Tucked away in a corner of the southern Cape coast there is a small holiday location named Nature’s Valley. Four low-key streets service the nearly 400 houses that make up this unique village, with a rustic restaurant/shop as the only commercial outlet. The settlement is fronted by more than 3 km of broad, white-sanded beach (which is relentlessly pounded by frothy, Indian Ocean breakers), and flanked by pristine tracts of densely-green Tsitsikamma Forest, sunlit slopes of wind-washed fynbos, and the sparkling, copper-toned waters of the Groot River estuary.

“Nature’s” is popular in season, when holiday rentals are all taken, homeowners are all home, and the campsites situated along the river just inside the Tsitsikamma National Park are all occupied. Throngs of people spill out daily onto the beach and into the forest, the river and the sea – fishing, kayaking, picnicking, hiking or just basking and basting their weary bodies. But even at its busiest, when the hordes of leisure-seekers are at their vibrant, colourful and energetic height, the visceral tendrils of nature push through. The air is blurred by the humid airs of the ocean, and sounds are muted by the constant, deep snoring of the sea, the gusting breeze chasing quietly percussive sounds from the forest canopy, and by the lap-lapping of the estuary along its stone-strewn shore. Wildlife – birds and fish and dolphins and more – mingles almost seamlessly with the crowding beachgoers. And the landscape glows softly metallic under the benevolent gaze of the sun. There is a deeply-resident, prevailing and profound aura of harmony.¬†

The diversity of birds at Nature’s Valley speaks to the rich fertility of the habitats present, but the riparian and coastal species are the most conspicuous and characteristic, and therefore perhaps the most special. White-breasted Cormorants hunt mullet in the shallows of the river mouth, or drape themselves over snags to dry after filling their crops; African (Black) Oystercatchers brave the waves between tides as they seek out mussels and other shellfish along shore; feisty White-fronted Plovers also work the shoreline, their tiny steps leaving staccato patterns on the wet sand, to be washed away by the next surge of foam; Little Egrets dance in the streaming shallows – a ghostly ballet choreographed by shoaling fingerlings as they dart across the receding water; dragon-eyed Kelp Gulls dismantle beached blobs of red-bait, pausing occasionally to yelp lovesongs or battlecries at the sky…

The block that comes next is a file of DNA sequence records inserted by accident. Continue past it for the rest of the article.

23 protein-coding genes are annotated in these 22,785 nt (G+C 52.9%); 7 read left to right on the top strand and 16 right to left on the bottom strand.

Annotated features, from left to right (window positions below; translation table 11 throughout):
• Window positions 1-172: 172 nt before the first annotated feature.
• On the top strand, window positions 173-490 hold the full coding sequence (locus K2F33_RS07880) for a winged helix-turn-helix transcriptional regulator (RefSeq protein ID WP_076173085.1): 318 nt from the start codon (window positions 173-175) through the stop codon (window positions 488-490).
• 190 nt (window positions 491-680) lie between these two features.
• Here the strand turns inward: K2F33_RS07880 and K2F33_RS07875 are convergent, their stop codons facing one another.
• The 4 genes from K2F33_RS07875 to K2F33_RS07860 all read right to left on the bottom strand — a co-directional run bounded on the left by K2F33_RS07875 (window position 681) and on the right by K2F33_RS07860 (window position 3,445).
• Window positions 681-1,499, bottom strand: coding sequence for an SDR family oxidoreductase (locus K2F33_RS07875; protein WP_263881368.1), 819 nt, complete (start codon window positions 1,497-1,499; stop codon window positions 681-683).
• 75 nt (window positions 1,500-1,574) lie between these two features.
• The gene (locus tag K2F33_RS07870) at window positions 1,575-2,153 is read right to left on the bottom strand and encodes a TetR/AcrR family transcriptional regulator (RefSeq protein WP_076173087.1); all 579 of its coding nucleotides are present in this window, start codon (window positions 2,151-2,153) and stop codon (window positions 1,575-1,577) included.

All the while young people swim and shriek happily in the tannic deep of the river, Kynsna Turacos wheeze their throaty calls from the depths of the forest, sightseers consume a birds-eye view of the blue bay and the distant shadow of Robberg from the craggy heights of Pig’s Head, and cicadas sizzle like so many frying pans from the closely-huddled bushes and trees. Nature retains her ancient ownership of the valley, holding all the assembled souls under a shroud of warmth and safety and peace…



2 Replies to “Nature’s way”

  1. Nice, thanks! Nature’s Valley is one of the very few – the only? – town/village on the coast that hasn’t stuffed up the primary beach dune system, with virtually all of the development having been located behind the dune. If only this practice had been applied elsewhere!

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